I am working on an article/review on female rappers Cupcakke and Rapsody, with some general observations on the music industry’s tendency to put women like them into niches and the way they’ve both succumbed to this (Cupcakke is a sex goddess in the vein of Lil Kim, Rapsody is totally positive and socially conscious in the vein of Lauryn Hill) and worked to expand the gender/genre roles they fall into. The rough draft is more than 1,100 words. Alas, I couldn’t find anyone to pay me to publish this, so when I get to a final version I’m happy with, I will post it on Medium. I’ll then post the link here. I plan to go with a headline as woke and provocative as possible to attract Medium readers.

  4. Hi!

    Such an amazing post today! Thank you so much! I’m in love with books, as objects. The ones by Christos Venetis are my absolute favorites from this collection but I liked lots of them. Isobelle Ouzman, for example.

    Thank you for the nice words! I think we’re all set to move tomorrow. I’ll still have my keys for a week or two and I’d like to come back and take photographs of every room and every important, familiar little detail.

    Did you make the new trailer? One that satisfied all the sales agent people too? Did they like the posters?

    I won’t have internet connection for a few days (maybe a week, at worst) but I’ll tell you about how everything went as soon as I have the chance! I also can’t wait to hear the news from your end! I hope everything goes perfectly with the festival preparations – and everything else!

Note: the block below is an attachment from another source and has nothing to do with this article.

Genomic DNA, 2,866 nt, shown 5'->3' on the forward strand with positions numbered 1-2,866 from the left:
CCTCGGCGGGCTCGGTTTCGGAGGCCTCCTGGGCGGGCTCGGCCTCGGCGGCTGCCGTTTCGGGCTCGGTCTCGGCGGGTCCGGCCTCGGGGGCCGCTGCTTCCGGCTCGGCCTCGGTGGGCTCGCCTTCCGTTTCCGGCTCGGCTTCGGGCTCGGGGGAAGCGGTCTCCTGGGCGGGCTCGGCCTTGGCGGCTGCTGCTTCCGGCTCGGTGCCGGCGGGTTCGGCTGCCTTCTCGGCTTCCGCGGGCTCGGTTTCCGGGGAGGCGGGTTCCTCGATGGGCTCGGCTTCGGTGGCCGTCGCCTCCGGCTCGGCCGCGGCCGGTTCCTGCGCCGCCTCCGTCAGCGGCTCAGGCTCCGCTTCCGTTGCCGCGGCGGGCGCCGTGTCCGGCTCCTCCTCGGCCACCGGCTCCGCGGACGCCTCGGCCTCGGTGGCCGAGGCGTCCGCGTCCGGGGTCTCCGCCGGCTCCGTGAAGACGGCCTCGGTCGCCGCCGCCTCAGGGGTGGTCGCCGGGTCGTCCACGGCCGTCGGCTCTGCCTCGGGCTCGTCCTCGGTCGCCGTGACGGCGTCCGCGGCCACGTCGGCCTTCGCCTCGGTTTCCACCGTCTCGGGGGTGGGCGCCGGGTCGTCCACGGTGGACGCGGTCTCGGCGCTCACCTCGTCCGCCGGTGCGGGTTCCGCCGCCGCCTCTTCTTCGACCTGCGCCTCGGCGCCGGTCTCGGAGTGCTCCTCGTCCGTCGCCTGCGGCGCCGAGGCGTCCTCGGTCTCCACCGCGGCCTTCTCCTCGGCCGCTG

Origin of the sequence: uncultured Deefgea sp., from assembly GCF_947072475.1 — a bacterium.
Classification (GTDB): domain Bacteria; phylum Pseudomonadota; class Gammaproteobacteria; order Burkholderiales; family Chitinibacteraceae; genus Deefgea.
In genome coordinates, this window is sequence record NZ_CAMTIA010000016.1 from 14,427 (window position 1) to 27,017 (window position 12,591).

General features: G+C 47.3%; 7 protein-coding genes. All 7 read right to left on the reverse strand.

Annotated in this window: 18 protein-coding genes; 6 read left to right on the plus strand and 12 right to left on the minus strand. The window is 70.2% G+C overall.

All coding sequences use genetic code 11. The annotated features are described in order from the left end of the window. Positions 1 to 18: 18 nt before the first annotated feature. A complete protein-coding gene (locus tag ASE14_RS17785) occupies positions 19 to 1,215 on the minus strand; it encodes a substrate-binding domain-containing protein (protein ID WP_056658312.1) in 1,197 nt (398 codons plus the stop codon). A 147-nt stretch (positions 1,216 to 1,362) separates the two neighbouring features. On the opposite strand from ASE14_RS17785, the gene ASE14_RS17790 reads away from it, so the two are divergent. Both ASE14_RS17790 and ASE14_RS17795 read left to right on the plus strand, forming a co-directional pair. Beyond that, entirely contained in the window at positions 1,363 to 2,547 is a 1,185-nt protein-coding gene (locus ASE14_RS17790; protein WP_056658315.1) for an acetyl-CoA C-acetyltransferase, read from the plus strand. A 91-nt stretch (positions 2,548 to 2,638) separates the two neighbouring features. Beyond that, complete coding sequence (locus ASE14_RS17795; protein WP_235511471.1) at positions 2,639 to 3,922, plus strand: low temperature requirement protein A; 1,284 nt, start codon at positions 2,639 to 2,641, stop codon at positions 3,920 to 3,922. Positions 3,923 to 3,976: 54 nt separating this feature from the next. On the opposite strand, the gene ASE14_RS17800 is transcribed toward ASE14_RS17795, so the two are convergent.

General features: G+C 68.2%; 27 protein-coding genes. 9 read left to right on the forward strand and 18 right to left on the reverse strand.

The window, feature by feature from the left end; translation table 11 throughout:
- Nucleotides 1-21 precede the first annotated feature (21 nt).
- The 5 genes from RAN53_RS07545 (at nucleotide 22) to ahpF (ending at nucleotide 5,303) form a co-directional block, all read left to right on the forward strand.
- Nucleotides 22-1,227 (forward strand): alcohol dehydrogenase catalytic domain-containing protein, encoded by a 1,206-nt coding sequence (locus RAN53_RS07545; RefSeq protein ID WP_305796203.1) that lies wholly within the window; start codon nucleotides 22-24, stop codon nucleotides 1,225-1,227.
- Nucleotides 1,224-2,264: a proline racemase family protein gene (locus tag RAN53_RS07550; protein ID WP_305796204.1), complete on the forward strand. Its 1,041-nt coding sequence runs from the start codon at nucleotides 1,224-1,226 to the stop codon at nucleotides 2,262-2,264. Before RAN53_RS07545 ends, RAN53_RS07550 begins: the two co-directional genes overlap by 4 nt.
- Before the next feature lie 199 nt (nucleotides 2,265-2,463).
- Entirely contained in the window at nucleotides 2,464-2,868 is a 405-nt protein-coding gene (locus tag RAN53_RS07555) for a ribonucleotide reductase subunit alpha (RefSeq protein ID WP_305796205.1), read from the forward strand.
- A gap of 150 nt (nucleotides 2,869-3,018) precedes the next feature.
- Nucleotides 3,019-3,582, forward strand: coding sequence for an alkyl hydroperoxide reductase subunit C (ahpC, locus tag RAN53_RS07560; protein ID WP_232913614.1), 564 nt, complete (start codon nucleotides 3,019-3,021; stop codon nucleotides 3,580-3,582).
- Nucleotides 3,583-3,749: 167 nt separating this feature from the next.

5. This is really lovely. I try to keep a running list of artists who show up here that I want to find out more about, and this alone has added a bunch. I spent a lot of my teaching years around book-arts people, and still do a workshop with one once in a while. I have no qualms at all about reading on my Kindle–it’s great for reading in bed, and I get a lot of free stiff for it–but the engagement with the physical form of the book still seems like a great basic human erotic mystery, like how we relate to fruit, or trees, or houses. (When I taught “1984,” I used to start with a hands-on workshop to emphasize the erotic relationship to a journal where you keep your secrets.)
    You don’t need to worry about the statement for me. I learned I’m not eligible for the one thing that was on short deadline, and I’ll be doing a lot of applications etc within a month or so, so I’ll come back to you: It’s basically an endorsement that I’ve done significant writing, have a reputation (well, kind of), and also am a good neighbor (for residencies)–I lived downstairs from you in Paris for three weeks the first time I went to Récollets 🙂 You are *very* busy now, though.
    I was in Richmond last weekend and got to see the Poe Museum–not a place he lived in Richmond, unfortunately, but full of memorabilia–and it was good to take in his whole aura. Reminded me how totally central he is to my whole idea of what literature, or writing, is–especially finding your way around the intersections of fantasy and truth. The tour guide was great, because he clearly thought Poe had some kind of mystical knowledge of the foundations of the universe (I don’t know if you’ve ever looked at “Eureka,” but it’s kind of mind-blowing).
    I have a long list of Days for you some of which I can now get to; maybe can add something about Poe. I have dug up the Golden Boys posts from the old blog, which were 9 separate collections of images from ’70s porn, and I have an idea for something to do with selection, but . . . I’m noticing they almost all feature erections. Is that OK here? If I have questions about any others before completing, I’ll FB DM you, since I still can’t figure out which email works for you.